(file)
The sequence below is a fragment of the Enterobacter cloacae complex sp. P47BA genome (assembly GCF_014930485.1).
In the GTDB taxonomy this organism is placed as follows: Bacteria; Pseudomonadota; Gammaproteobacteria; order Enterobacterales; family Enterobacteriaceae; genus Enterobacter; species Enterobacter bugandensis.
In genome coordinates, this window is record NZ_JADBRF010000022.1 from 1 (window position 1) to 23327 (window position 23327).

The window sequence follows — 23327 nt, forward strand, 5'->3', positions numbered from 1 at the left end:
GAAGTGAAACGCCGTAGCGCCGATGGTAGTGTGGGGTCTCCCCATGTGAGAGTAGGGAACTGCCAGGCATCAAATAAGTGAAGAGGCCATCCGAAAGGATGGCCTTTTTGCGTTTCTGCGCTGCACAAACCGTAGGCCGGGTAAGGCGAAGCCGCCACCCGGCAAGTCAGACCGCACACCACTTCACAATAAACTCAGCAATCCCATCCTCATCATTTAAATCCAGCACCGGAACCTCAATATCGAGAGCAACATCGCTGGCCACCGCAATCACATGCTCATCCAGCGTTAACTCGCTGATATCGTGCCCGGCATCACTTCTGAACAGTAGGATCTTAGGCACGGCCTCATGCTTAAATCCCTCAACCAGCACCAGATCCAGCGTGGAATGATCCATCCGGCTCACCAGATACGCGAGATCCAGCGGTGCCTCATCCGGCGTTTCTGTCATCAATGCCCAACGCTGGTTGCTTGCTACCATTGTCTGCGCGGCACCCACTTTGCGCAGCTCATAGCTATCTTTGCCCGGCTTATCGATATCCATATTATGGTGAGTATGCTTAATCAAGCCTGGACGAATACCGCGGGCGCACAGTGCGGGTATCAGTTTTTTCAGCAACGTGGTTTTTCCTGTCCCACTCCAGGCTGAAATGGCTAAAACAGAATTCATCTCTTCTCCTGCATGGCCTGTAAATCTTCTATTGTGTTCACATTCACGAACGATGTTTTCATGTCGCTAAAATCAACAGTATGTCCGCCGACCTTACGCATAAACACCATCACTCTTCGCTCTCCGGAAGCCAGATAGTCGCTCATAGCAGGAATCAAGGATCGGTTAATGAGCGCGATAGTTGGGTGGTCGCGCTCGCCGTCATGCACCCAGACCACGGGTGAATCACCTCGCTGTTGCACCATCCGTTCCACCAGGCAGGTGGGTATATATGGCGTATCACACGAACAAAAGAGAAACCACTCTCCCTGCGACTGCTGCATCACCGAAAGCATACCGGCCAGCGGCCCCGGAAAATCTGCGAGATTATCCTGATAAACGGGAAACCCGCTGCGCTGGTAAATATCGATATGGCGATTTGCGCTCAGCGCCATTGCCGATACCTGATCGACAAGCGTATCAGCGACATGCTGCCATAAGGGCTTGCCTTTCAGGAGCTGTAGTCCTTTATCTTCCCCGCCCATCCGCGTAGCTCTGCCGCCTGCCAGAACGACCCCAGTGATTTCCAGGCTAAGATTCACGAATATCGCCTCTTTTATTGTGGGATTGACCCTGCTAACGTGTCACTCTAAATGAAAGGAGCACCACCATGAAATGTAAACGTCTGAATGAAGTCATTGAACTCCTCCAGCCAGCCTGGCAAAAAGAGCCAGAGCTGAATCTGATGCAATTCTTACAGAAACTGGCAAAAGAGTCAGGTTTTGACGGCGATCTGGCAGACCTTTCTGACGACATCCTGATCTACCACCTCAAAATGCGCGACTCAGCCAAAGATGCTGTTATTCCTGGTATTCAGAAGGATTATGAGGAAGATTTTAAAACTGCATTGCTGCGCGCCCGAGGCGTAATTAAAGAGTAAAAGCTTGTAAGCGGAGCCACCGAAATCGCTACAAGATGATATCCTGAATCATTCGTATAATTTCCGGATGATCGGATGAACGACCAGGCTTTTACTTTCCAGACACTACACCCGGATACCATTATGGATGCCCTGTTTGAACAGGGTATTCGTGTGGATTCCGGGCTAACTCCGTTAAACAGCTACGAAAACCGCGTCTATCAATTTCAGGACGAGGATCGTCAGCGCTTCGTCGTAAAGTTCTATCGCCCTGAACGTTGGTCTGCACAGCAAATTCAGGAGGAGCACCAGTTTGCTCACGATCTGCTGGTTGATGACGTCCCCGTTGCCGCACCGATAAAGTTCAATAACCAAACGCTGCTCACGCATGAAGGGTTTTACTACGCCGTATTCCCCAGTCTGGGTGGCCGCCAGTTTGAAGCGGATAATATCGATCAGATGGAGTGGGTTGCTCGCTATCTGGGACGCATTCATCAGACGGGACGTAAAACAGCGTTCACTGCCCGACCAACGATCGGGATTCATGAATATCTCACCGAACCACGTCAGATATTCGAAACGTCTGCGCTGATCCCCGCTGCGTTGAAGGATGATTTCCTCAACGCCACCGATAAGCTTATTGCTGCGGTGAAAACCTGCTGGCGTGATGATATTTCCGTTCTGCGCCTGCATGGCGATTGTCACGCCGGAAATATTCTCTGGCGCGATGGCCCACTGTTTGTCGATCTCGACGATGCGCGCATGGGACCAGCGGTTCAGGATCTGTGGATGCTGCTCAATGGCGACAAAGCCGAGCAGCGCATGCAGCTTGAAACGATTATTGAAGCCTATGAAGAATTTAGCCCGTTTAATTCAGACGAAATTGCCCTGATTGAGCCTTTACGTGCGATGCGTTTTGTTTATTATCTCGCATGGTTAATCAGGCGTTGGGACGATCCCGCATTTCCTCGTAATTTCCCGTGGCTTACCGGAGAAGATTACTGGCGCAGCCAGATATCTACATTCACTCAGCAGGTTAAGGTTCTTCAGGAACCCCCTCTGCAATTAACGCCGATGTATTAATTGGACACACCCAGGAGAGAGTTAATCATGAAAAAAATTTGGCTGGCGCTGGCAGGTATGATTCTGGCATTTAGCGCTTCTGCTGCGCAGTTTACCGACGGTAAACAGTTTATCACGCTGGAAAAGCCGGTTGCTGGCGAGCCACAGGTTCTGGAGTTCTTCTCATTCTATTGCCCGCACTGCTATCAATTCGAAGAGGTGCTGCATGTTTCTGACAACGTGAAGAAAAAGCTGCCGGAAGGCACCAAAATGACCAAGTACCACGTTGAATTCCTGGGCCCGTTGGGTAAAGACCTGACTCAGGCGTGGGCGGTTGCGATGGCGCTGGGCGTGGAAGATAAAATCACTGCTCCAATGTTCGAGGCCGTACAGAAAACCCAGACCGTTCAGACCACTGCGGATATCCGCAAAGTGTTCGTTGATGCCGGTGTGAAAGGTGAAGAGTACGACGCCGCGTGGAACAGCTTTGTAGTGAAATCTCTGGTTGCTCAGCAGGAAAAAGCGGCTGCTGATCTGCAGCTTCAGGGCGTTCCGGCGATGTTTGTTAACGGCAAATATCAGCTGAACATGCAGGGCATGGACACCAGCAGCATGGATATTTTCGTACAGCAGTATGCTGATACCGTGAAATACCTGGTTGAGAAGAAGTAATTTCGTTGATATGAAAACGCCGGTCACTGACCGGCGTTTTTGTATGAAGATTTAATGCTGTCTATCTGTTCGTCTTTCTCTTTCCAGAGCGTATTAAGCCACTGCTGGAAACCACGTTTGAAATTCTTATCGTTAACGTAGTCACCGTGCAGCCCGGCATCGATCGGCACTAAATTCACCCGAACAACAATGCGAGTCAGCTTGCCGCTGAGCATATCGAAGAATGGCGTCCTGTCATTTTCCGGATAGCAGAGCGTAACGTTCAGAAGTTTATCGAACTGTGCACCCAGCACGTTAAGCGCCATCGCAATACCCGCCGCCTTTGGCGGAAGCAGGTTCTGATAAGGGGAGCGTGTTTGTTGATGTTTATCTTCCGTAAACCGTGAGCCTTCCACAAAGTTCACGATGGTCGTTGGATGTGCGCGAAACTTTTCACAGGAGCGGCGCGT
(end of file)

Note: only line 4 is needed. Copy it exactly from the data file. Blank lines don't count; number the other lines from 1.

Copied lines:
The window sequence follows — 23327 nt, forward strand, 5'->3', positions numbered from 1 at the left end: